Esterification reactions refer to those processes between carboxylic acids and alcohols reacting together to produce esters (Smith, 2011). Ethyl ethanoate also referred to as ethyl acetate is one of the esters and is prepared through a reversible reaction between an alcohol and an acid. The process results in the production of an ester and water. The catalyst used in the reaction is sulfuric acid, which also works to remove water that is produced and thus to increase the yield of ester produced. The preparation of esters through this method is a good introduction of how equilibrium manipulation may help in increasing yield from a given reaction (Renshaw & Lister, 2004). The procedure uses techniques such as distillation, heating, cooling and drying (Tindale, 1998).
The reaction process may be summarized using the following equation:
This experiment, therefore, aimed to synthesize ethyl ethanoate from ethanol as the alcohol and ethanoic acid as the carboxylic acid.
Reflux apparatus was set up accordingly, and water turned on to a moderate flow before adding any of the reagents. First, 15 mL of ethanol was slowly poured down the top of the reflux condenser followed by 15 mL of glacial acetic acid, and finally mL of concentrated sulfuric acid. Heating was done under reflux for 20 minutes and the reaction content allowed to cool down by turning the heater off. The reaction content was added into a separating funnel. A round bottom flask was rinsed with a small amount of acetone and allowed to dry on a rack for the distillation.
In the fume hood, 10 mL of concentrated solution of bench reagent sodium carbonate was added. The separating funnel was separated releasing the pressure. Washing was done, and the reaction shaken until no more pressure could be released. The separating funnel was clamped at the bench allowing the layers to separate. The lower aqueous layer was run off carefully and discarded immediately in the sink with plenty of cold water. To the ethyl acetate in the funnel, 10 mL of water was added and shook vigorously in the fume hood. The content was allowed to separate, and the aqueous layer allowed to run off. Similarly, washing was done with 10 mL of saturated calcium chloride solution, and the separation of the mixture allowed. The lower aqueous layer was run off as completely as possible.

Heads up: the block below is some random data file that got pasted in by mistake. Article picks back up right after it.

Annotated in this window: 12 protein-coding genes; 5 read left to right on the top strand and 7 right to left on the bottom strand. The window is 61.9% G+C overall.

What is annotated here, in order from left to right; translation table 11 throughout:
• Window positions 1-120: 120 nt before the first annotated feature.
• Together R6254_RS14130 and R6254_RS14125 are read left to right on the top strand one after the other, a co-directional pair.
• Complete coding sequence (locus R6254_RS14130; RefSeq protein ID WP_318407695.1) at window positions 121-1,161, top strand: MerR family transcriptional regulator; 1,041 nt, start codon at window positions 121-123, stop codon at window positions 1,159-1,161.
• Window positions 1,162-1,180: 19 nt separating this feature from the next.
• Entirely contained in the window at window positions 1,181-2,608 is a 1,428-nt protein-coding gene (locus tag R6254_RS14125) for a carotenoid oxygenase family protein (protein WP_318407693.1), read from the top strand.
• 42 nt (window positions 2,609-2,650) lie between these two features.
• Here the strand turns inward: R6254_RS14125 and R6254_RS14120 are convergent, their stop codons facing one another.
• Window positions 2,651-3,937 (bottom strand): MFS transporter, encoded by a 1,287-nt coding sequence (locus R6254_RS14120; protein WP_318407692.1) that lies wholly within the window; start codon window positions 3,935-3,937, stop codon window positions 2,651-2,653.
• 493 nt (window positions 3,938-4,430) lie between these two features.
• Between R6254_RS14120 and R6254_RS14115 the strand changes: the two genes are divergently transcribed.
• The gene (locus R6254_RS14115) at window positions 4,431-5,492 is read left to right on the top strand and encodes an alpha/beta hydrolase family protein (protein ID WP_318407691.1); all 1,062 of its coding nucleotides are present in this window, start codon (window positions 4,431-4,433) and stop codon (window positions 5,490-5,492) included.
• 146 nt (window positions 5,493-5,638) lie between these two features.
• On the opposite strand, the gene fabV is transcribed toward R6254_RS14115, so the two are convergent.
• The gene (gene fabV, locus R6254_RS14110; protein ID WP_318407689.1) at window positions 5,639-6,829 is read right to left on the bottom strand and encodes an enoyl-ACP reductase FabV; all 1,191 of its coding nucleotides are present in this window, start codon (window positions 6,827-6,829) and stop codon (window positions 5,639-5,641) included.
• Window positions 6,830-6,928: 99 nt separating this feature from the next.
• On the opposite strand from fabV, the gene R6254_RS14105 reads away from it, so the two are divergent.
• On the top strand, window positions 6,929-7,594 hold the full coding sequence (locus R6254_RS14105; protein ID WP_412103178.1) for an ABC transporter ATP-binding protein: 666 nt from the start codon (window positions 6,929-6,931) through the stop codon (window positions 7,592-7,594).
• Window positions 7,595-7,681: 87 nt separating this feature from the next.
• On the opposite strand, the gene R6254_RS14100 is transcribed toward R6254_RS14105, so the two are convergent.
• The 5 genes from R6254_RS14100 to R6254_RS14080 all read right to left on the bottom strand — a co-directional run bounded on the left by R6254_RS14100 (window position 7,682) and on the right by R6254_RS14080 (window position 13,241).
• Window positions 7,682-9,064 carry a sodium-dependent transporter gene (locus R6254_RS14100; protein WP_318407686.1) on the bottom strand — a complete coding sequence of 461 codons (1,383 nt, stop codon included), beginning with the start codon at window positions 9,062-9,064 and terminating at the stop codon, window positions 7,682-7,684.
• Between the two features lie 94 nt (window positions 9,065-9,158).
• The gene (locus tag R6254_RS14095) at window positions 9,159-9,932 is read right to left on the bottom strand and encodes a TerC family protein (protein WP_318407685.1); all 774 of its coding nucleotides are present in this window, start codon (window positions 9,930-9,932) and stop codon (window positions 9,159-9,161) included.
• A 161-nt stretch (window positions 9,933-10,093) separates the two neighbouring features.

Ethyl ethanoate was run into a small conical flask and a few lumps of anhydrous sodium sulfate added. The flask was closed using a stopper and shaken vigorously. The content was given one minute to dry and decanted into a round-bottomed flask. The distillation apparatus was assembled on a dry round-bottomed flask, and an empty sample vial with lid weighed. Collection of distillate was done in the boiling range of 74-79OC to give pure ethyl ethanoate. The vial was capped and weighed to determine the weight of ethyl ethanoate.
The experimental results obtained were as shown in Table 1 below. The initial temperature of the distillate was 74OC and increased up to 110OC. The maximum temperature was higher than the one in the literature. This difference may have resulted from impurities in the solvents, which may have increased the boiling point of the distillate.
The recorded initial temperature of the distillate was close to the temperature cited in the literature, 77.11°C (Louisiana State University, 2013).
Theoretical mass of the product may be calculated using the following procedure:
Mass of the reactants can be calculated using the formula;
Volume x densityMolecular mass = moles
Moles of Ethanol=15mL×0.789g/ml46.07g/mol
Moles of Ethanoic acid=15mL×1.05g/ml60.05g/mol
=0.257 moles×88.11 gmol-1
The percentage yield for ethyl acetate was calculated as follows:
% Yield=Practical YieldTheoretical Yield ×100
The produced ethyl acetate had a percentage yield of 36.57%. The yield obtained was very far from attained the 100% mark. This reduction in percent yield may have resulted from the evaporation of the working reagent in the process of doing an experiment, loss of reagent during washing or other experimental errors. To increase the percent yield, care should be taken to avoid solvent evaporation or loss of solvent when running off the washing solvents. The appearance of the product was a clear liquid just as expected (Louisiana State University, 2013).
In conclusion, the experiment successfully facilitated the synthesis of ethyl acetate and the determination of the percentage yield.
Louisiana State University. (2013). Ethyl Acetate Solvent Properties. Retrieved October 5, 2014, from http://macro.lsu.edu/HowTo/solvents/ethylacetate.htm
Renshaw, J., & Lister, T. (2004). Essential A2 Chemistry for OCR. Oxford: Nelson Thornes.
Smith, M. B. (2011). Organic Chemistry: An Acid—Base Approach. London: CRC Press.
Tindale, A. (1998). Chemistry: a concise revision course for Cxc. Oxford: Nelson Thornes.